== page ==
I am not fishing for compliments; I’m not looking for “Lauren, you’re not fat you look great.” And I know I’m not really fat. My weight is generally in the same 3-4 pound range it was pre-kids, I wear a small size…you get it. You may be wondering then what is with the title of this post, well I’ll tell you. It all started this morning. After 10 days in Vermont, I boldly hopped on my bathroom scale. I was well above that normal range, a whopping 6 pounds heavier than when I left! For my body I am fat. What’s semi-interesting about this fatness is that I ate well and exercised while away.
In terms of exercise, I was not running miles a day or locating a spin class in Southern Vermont. I was, however, skiing, snowshoeing or at the gym 8 of the 10 days away, not bad-right? It feels virtuous to report I had a salad every day I was at the mountain for lunch and split pea soup (that I made) on other days. I set a no fried food and no wheat (I don’t eat wheat anyway but not for weight purposes) guideline. I had no days where I had more than 2 drinks (including New Years Eve!!) and no desserts except dark chocolate. And I was surrounded by 2 young boys having hot chocolate, macaroni and cheese and all of the other mountain temptations. If a client gave me this report post-trip I would commend them.
There is a little more to the story though. As a nutritionist I know details are important. Starting with the alcohol, while I never had too much to drink, I also never had a night I did not drink. At home I hover at about 4 drinks a week and away it was probably double. For dinners at home I tend to be the fish and shellfish girl. Although I did manage 3 fish dinners away, there was a lot more meat in my diet. As for “no wheat no fried foods” I was perfectly fine until a run in with nachos on Saturday night. Anticipating the nachos, I corrected with a green salad for my entrée but I cannot lie, there were nachos (and they were good). And finally, on the way home last night we avoided reliving “Fast Food Slaytons” but stopped on the road for dinner. My large tomato soup probably had as many milligrams of sodium as there are people in China.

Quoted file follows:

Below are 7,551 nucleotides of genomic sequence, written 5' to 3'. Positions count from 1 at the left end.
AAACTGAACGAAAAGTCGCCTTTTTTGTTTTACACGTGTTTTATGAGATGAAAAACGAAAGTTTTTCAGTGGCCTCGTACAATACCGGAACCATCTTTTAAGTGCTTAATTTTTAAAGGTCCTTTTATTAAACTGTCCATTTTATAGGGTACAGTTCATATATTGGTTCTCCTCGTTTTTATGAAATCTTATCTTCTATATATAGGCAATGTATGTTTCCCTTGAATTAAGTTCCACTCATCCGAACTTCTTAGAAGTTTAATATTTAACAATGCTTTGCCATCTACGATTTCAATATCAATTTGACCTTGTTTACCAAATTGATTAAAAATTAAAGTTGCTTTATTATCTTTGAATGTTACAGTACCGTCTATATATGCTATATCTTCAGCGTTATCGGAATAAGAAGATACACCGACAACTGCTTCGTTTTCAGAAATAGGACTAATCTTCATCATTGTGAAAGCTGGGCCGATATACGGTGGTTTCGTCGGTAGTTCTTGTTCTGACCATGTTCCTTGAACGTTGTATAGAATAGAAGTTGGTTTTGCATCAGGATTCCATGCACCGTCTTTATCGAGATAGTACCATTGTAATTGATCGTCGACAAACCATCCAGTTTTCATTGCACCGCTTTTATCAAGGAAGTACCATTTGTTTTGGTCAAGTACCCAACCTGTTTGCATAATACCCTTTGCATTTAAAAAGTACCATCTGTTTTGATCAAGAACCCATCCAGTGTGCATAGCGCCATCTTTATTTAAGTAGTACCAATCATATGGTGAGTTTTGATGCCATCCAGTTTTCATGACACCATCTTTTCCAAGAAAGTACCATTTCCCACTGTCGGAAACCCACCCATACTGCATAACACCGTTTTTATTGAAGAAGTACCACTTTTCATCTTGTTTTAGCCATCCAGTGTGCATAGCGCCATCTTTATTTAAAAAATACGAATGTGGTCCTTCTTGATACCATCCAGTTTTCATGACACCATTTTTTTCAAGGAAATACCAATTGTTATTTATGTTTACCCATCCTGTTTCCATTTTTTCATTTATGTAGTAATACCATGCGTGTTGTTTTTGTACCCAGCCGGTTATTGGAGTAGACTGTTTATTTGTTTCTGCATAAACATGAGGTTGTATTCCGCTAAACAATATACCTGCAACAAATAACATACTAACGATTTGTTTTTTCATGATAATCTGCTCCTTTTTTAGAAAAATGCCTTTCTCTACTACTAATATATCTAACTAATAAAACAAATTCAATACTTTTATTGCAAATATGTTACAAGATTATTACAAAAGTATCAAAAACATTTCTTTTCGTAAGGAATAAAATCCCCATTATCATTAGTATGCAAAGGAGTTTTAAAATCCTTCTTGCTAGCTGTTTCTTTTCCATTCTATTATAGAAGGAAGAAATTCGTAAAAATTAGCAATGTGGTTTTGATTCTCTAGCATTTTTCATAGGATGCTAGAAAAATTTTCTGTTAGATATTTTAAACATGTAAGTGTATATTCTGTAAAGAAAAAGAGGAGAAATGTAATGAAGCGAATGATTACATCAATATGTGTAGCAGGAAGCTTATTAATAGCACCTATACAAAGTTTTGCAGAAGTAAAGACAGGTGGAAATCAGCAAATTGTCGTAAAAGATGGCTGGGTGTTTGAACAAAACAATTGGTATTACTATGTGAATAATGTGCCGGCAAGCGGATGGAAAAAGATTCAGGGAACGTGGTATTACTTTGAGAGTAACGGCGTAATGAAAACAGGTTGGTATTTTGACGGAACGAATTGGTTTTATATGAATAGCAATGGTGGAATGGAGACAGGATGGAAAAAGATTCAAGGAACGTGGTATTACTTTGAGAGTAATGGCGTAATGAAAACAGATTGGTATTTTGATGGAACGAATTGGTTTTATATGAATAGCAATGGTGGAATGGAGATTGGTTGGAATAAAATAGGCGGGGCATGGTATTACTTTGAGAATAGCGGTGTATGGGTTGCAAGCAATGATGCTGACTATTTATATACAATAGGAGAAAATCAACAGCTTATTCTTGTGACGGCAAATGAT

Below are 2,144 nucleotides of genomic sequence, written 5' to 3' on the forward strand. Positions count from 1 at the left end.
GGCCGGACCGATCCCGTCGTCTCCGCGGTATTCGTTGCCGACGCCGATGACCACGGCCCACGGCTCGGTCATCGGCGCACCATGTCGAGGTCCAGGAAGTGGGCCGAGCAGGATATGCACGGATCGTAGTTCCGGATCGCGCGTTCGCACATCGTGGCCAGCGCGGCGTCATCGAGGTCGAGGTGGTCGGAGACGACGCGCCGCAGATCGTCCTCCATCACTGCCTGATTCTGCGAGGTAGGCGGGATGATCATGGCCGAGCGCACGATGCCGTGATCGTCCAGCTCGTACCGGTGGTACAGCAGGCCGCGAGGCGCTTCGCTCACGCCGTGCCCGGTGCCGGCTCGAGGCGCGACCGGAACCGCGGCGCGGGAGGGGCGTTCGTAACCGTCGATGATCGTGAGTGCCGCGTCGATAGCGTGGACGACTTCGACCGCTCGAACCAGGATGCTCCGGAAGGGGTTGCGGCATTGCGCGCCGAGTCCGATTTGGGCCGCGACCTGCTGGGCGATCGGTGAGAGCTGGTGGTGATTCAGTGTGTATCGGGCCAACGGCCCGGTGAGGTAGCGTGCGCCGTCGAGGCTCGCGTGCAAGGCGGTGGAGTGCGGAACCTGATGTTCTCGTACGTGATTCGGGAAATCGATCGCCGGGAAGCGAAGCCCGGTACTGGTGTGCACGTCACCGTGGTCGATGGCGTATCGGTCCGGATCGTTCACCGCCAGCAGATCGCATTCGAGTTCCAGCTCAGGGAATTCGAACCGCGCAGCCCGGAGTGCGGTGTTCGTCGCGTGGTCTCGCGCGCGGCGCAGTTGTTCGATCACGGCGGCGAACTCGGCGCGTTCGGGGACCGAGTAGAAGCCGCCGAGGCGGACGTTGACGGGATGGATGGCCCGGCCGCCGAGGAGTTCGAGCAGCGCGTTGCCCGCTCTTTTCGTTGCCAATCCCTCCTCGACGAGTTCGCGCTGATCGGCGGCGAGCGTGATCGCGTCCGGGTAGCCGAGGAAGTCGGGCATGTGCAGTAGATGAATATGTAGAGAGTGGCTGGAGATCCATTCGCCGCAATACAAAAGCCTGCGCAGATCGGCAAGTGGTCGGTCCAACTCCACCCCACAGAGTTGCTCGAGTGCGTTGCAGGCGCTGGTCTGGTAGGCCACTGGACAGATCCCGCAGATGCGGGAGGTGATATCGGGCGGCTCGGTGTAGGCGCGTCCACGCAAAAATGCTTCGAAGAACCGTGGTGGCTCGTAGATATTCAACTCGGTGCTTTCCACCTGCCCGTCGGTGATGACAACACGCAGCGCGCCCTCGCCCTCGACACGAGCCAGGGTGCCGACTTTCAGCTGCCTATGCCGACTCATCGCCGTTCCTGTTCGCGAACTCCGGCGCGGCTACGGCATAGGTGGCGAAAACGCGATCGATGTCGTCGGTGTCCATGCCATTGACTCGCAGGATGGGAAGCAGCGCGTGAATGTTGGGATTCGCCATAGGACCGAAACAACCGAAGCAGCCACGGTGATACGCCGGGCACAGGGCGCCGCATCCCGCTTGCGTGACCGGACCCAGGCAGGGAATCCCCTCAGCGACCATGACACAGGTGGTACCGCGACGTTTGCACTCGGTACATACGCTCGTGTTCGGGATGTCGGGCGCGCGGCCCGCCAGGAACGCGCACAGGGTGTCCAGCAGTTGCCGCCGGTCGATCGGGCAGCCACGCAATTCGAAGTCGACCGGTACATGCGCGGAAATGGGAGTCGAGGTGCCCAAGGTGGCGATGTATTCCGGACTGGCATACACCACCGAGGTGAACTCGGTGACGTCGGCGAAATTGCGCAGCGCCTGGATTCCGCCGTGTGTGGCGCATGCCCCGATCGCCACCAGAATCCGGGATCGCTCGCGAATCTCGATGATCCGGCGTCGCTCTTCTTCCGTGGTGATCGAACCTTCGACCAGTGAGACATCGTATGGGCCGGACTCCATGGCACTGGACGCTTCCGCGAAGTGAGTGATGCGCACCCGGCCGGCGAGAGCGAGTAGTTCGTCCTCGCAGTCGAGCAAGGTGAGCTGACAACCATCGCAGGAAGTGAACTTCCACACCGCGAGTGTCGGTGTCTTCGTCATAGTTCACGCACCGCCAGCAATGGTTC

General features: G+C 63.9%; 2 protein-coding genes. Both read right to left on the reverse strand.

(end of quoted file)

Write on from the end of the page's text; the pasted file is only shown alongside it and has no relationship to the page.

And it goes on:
All in all I still feel good about my eating and exercise over the holidays. It’s just important to remember that pretty good vacation eating can still be very different calorically from day-to-day eating. I know, from weighing clients every day, that the scale will be down tomorrow with one day of clean NYC eating. And chances are by Friday, when I have to go on TV talking about New Year’s Resolutions; I will no longer be fat.
How was your eating over the holidays or while away? Are you fat today too?
Enjoyed your post, and you made a lot of great points.
Youmay think I'm a crazy dietitian myself when I tell you that I usually bring my scale away with me on vacations that last more than a week. Daily weigh-ins are a ritual I've had for years and they have helped me stay on track and maintain a more than 30 pound weight loss. When I weight myself each AM and see I'm up, I cut back slightly that day; if I'm down, I do what I normall do, and eat what I normally eat and don't think much about it.
This past week I knew on vacation, I did not bring my scale; as I went to pack ours in my suitcase, my husband reminded me our hotel room would have a scale–it did the previous two years we stayed there.
Though the scale there said I was a pound heavier, I used it every morning like I always do. I came back weighing the same (sometimes I'm up a pound or two after vacation, and others I'm down a pound or two). I don't use the scale to berate or judge myself–it's just my way of personally staying on track. Everyone has to find the method or way that works for them (for some it's a tape measure, for others it's a pair of pants for example).
As for vacation eating…I like your ideas. I also think people need to think more about how they want to eat most of the time in their life and to try to be as consistent as possible..try to eat similarly on week days, weekends and vacations. You can still have fun on vacation without overdoing it, which is what many associate vacations with. You can keep up some sort of exercise and make more healthful choices if you want to when you're away. Yes, it's more difficult, but it's possible.
Thanks again for sharing this…it shows you too are human and not a food and fitness cop!